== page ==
, , , , , , , , ,

After reading book 7 I could not resist finding out how many of the storylines revolving around Xhex, John and Lash were going to resolved in Book 8. Once I began reading, like most of the other books from the Black Dagger Brotherhood series, I quickly became engrossed. I became involved with Xhex’s plight for freedom and her inner turmoil and loved the blind strength and determination of John to find the one he loved. Whilst reading I found myself skipping sections on the Lessers and Lash to continue reading about Xhex and John’s relationship, although I did always go back and re-read the parts I had missed out.

Although I did enjoy this book I do have one major problem with it, the complete omission of Mary. Discussing this with Miss Anna Key she made the point that the reader already knew the role that Mary had played in bringing John to the Brotherhood. However, when showing and telling Xhex about his past he left her out which I could not understand, even if it was just a small paragraph I would have been happy. Ward could have equally added some other information about how she taught him sign language, how she was his only friend in the world and a support to him in his new life. Instead, she once again kept the female characters she earlier portrayed hidden in the dark away from the readers gaze. This decision is one that continually perplexes me, Ward takes care to create these strong women who hold the hearts and strength of the Brotherhood, but once their book is over, they disappear to me briefly mentioned in a side-line. I thought that perhaps this would change with the intermingling storyline of Wrath, however, once again Beth was a dismissive mention.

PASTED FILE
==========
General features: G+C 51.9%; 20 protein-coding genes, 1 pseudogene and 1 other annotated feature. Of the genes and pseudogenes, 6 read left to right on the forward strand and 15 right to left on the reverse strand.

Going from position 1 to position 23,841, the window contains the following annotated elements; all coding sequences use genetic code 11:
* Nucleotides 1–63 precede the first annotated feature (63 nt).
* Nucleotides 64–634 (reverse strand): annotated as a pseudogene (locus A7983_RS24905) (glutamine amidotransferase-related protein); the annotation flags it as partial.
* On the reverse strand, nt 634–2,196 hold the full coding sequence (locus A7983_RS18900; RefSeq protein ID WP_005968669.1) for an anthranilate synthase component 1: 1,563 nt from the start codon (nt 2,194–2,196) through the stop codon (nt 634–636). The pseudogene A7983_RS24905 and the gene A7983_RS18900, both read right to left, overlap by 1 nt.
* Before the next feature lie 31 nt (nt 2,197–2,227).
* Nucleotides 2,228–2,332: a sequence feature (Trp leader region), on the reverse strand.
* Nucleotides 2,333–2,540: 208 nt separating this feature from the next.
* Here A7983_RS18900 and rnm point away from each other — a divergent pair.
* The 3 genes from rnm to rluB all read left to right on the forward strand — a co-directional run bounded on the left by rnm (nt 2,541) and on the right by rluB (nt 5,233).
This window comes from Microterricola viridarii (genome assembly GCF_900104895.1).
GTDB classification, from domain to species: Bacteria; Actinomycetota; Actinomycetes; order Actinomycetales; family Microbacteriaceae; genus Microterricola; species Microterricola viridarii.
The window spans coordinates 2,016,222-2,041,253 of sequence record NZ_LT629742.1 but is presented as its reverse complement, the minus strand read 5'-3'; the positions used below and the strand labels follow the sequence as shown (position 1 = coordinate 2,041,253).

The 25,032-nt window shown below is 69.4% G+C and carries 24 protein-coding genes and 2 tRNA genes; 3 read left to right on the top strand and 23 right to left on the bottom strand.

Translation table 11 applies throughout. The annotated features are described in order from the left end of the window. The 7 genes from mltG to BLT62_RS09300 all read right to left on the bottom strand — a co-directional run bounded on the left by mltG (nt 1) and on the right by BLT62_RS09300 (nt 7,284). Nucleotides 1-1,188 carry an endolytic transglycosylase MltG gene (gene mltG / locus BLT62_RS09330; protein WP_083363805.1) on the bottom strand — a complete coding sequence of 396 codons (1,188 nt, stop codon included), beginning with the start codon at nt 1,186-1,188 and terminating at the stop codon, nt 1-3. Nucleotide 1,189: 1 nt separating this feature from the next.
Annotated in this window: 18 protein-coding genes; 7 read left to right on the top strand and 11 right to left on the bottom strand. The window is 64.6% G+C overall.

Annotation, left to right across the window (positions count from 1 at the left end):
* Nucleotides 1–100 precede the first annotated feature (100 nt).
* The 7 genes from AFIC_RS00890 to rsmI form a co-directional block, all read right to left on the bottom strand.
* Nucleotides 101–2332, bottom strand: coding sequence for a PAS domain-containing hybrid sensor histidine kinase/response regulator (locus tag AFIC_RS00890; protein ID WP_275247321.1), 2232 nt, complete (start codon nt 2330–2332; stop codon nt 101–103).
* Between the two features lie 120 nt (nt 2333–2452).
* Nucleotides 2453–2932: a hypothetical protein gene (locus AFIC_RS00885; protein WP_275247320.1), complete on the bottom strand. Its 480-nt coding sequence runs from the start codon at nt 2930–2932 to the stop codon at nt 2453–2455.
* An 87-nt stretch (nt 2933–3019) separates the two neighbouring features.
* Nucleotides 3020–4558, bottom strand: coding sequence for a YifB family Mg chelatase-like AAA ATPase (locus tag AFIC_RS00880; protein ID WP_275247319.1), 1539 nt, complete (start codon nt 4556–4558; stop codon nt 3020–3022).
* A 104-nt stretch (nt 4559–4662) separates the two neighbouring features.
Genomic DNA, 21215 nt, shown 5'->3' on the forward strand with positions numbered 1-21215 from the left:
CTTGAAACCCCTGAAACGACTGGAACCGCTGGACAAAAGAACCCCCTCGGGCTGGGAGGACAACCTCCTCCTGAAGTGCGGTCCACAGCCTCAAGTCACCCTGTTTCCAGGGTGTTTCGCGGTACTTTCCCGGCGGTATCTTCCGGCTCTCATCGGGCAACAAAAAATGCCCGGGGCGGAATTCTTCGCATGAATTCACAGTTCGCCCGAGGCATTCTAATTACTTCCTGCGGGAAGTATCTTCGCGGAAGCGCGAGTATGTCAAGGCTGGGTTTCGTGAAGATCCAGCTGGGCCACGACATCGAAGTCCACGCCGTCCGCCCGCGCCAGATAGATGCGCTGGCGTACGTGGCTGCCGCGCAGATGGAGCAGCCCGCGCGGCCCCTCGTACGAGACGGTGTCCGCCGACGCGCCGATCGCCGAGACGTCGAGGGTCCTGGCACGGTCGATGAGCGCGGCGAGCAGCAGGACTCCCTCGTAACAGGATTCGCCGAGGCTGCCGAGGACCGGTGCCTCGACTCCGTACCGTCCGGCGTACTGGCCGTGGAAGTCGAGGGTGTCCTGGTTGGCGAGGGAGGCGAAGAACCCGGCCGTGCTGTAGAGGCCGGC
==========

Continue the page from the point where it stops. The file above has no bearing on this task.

Without giving anything away, there is a great twist that I did not see coming!


I also cannot understand why Ward bothered to introduce the small storyline of Murhder and the reporters. Unless this will somehow develop later I saw it as needless as it did not present anything new or sexually interesting to the plot. Perhaps it was to give Xhex further closure, or maybe it was just to fill up Wards word count.

The Quinn/Blay situation is still on going as I expected it will continue to be for a while. I do wonder if Ward will eventually or ever dedicate a book or at least a large section of a book to a homosexual relationship or the shellans? I don’t want to spoil anything but there is a liaison of the male on male kind, however, unlike the copious detailing of heterosexual relationships in Wards previous books, these relations are kept firmly behind closed doors. To be honest this disappoints me because I think it could have been incredibly sexy, sensual and truthful to the characters.

Even though there are these negatives, Ward manages to make me not care because I am enthralled from the opening page, investing my time and feelings into her characters, and enjoying their sexual encounters, loves, pain and recoveries.